Tokelau is a name you probably would not even associate with a place, but this tiny Pacific island territory of New Zealand with an area of less than 10 square kilometer and a population of a little over 1,400 people, leads the world in terms of websites registered under its .tk domain.
In the above unique map of the world scaled to the most popular top-level and produced by UK domain registry Nominet, Tokelau’s overwhelming size just goes to show how total its dominance is. Tokelau is barely a dot in the Pacific Ocean on standard world maps, but here it becomes a huge area, dwarfing every other country on the planet, shrinking America, Canada, China and Russia into relative obscurity.
With over 31 million websites registered under its domain suffix of .tk, Tokelau’s closest competitor is the world’s most populous country China, with a relatively smidgen of 16.8 million registrations under the .cn suffix. The other three countries making up the top five country domain registrations are Germany (16 million on .de), the United Kingdom (10.6 million for .uk and .co.uk) and the Netherlands (5.6 million for .nl).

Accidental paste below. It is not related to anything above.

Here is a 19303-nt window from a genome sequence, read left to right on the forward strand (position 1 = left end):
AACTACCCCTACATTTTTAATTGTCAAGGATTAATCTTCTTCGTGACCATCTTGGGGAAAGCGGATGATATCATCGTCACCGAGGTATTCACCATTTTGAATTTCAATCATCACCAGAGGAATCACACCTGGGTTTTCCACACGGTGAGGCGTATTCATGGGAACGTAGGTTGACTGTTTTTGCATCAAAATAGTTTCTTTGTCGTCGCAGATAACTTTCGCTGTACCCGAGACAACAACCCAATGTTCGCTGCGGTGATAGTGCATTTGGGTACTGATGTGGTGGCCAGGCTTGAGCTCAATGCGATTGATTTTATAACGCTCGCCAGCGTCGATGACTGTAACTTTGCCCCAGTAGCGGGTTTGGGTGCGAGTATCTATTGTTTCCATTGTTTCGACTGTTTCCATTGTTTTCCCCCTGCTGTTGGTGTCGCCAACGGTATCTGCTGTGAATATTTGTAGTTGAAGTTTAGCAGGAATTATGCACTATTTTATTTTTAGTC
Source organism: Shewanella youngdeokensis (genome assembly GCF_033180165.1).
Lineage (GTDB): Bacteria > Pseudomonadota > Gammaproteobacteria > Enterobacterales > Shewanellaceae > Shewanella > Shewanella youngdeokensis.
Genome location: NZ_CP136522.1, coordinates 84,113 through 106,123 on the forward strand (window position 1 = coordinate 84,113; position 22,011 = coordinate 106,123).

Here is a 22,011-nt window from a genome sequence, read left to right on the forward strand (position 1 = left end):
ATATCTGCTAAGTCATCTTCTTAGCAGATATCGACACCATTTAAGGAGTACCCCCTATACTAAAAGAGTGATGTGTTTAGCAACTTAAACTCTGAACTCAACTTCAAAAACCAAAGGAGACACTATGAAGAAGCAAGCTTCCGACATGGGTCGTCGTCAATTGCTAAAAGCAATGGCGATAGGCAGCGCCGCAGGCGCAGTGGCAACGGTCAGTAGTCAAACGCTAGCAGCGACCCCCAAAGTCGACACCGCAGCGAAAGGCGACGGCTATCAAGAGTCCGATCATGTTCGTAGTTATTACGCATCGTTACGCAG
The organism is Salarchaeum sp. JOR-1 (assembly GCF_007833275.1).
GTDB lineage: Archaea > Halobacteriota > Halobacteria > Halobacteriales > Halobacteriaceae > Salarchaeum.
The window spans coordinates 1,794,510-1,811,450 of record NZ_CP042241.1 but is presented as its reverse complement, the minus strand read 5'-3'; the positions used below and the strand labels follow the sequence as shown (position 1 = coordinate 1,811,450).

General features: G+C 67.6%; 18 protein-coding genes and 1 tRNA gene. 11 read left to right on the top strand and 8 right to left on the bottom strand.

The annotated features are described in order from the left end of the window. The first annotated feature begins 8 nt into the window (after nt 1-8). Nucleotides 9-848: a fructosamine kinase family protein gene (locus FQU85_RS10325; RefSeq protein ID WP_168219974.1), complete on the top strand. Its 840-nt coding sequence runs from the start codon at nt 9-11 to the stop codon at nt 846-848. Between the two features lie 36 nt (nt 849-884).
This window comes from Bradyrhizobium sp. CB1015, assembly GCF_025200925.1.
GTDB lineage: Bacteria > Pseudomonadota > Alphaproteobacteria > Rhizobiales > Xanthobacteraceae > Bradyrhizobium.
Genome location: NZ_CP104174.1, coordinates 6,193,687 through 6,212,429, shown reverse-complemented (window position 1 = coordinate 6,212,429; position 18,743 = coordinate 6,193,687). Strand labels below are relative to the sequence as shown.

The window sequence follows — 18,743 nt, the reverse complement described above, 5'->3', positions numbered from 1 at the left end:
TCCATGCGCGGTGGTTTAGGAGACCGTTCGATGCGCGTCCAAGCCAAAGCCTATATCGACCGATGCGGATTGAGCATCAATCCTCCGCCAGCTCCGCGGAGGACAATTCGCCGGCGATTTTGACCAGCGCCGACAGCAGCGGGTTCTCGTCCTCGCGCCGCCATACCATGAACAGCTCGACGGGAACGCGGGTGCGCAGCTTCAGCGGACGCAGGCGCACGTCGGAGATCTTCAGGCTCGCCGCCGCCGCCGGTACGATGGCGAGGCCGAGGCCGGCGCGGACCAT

On the other end of the scale the nation with the smallest number of domain registrations is the West African nation of Guinea-Bissau (.gw) with just two registrations.
While .com is by far the most popular top-level domain (123 million registrations) it is not attached to an individual nation. When it was introduced in 1985 it was intended for use by commercial organizations, but has since been opened up for general use.
The popularity of the .tk registration can be traced back to the fact that since the year 2000, registration on the suffix has been free. Money from advertisements placed on unused sites with the .tk domain accounted for over $200,000 of the $1.2 million annual GDP of Tokelau in 2012.
More recently .ml (Mali), .cf (Central African Republic), .ga (Gabon) and .gq (Equatorial Guinea) have all opened themselves up to free registrations.